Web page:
Fall Round-up: 5 Tastes of the Season (Cinnamon Ice Cream, anyone?)

Happy Fall! This past weekend (Sept. 21st) marked the official start of fall and I’m loving it. The chill in the morning when I walk to the bus stop is the best! 🙂 Plus, I got to bust out the fall boots. I’m not normally one to jump on trend bandwagons, but I have to say I really want some  knee-high cable knit socks to wear under those boots to up the cozy-factor. (Sounds cute right?)

Anyway, I know you don’t come here for fashion commentary. This post is a round-up of fall recipes I’ve put on the blog before, but deserve to get more attention now that I have (slightly) more readers. You newbies might have missed out on these classics!!

For my birthday a couple weekends ago I went apple picking with my in-laws at Stribling Orchard in Virginia. The day was lovely, the apples were plentiful, and the ensuing pie was delicious. I canned four quarts of applesauce, which used up most of the haul, but also made a pie and am working out an apple crumb bar recipe that will hopefully be posted soon!

In the meantime, enjoy the tastes of the season with these 5 recipes!

Homemade Chunky Applesauce

Homemade Chunky Applesauce

Apple Cider Cake (ridiculously appley)

Apple Cider Cake ~ Erin's DC Kitchen

Cinnamon Ice Cream (what else should go on that pie?!)

Cinnamon Ice Cream~ Erin's DC Kitchen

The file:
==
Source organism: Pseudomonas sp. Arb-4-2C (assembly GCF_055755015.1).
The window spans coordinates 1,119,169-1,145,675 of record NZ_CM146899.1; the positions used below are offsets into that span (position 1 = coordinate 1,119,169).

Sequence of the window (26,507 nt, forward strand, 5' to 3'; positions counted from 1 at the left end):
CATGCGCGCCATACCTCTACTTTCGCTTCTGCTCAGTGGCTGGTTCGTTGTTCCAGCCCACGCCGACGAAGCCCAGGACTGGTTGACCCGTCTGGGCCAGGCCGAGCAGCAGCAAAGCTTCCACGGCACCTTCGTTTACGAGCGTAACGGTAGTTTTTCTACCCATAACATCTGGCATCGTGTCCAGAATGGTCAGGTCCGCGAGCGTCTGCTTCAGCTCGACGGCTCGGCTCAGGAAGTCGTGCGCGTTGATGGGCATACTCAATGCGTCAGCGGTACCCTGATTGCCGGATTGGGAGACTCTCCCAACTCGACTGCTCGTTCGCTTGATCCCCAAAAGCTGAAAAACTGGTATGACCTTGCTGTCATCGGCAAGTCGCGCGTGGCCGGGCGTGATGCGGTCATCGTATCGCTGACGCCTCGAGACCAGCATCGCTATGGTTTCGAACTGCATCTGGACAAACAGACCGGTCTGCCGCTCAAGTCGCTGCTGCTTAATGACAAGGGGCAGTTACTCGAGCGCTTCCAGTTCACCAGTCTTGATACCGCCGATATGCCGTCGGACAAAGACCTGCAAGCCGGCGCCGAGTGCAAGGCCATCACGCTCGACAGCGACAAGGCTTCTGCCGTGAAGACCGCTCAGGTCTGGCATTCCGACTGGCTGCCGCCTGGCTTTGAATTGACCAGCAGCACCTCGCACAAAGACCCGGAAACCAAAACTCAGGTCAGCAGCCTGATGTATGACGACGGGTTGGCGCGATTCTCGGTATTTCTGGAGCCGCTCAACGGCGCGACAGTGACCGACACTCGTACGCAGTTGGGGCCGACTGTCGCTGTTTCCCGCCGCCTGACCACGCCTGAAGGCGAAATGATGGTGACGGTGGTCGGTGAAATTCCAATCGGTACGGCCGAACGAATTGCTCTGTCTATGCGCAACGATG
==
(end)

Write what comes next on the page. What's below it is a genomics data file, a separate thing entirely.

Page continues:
Pumpkin Sour Cream Coffee Cake

Pumpkin Sour Cream Coffee Cake ~ Erin's DC Kitchen

Butternut Squash Soup

Butternut Squash Soup ~ Erin's DC Kitchen

Oh heck, here is a bonus one! Sweet potatoes shouldn’t be forgotten this time of year! 🙂

Sweet Potato Cupcakes with Candied Bacon

Sweet Potato Cupcakes with Candied Bacon ~ Erin's DC Kichen

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Skinny Chicken and Wild Rice Soup

Chilly weather, falling leaves, a steaming bowl of comforting soup.

This is a soup you can feel good about. It is rich and full of flavor from homemade chicken stock, not from heavy cream or cheese that can weigh down so many other chicken and rice soups.

Pair with a hunk of country sourdough bread.

Heaven.

Don’t be intimidated by the idea of making your own chicken stock. It is easy, honestly. Just follow these simple instructions, and you will be so happy you did- the homemade stock is so much richer, darker and flavorful than store bought! Your soups will start tasting even more amazing. 🙂

Chicken and Wild Rice Soup

  • 4 cups homemade chicken stock (see below)
  • 1 cup water
  • 1 chicken bullion cube (or 2 tsp granules)
  • 1 cup turnips, peeled and diced
  • 1 cup celery, chopped
  • 3/4 cup carrots, chopped
  • 1 1/2 cup cooked wild rice
  • 3 cups roasted chicken (see below)
  • optional: bay leaf and salt and pepper to taste

Combine the stock, turnips, carrots and celery in a large pot. Boil the water and dissolve the bullion cube in it, add to the pot. Simmer gently over low heat for 30 minutes. Meanwhile, prepare rice- I used 1/2 cup dry wild rice and cooked it in water, salt and butter. During last 10 minutes, add in the chicken. Just before serving the soup, stir in the cooked wild rice.

Homemade Chicken Stock (yield 4 cups)

  • 1 large leek, washed
  • 3 large carrots
  • 3 large celery stalks
  • 8 cups water
  • Sprinkle of Herbes de Provence
  • One 5-6 lb roasting chicken (yield 3-4 cups)